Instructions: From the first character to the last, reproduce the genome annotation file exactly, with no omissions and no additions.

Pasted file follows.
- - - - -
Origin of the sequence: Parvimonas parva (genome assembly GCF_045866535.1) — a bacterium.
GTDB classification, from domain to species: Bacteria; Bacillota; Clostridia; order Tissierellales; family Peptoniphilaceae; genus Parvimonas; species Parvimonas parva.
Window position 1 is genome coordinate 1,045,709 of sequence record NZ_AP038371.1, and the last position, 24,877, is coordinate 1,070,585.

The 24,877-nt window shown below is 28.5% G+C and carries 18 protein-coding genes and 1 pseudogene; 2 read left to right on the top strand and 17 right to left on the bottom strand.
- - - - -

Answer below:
Origin of the sequence: Parvimonas parva (genome assembly GCF_045866535.1) — a bacterium.
GTDB classification, from domain to species: Bacteria; Bacillota; Clostridia; order Tissierellales; family Peptoniphilaceae; genus Parvimonas; species Parvimonas parva.
Window position 1 is genome coordinate 1,045,709 of sequence record NZ_AP038371.1, and the last position, 24,877, is coordinate 1,070,585.

The 24,877-nt window shown below is 28.5% G+C and carries 18 protein-coding genes and 1 pseudogene; 2 read left to right on the top strand and 17 right to left on the bottom strand.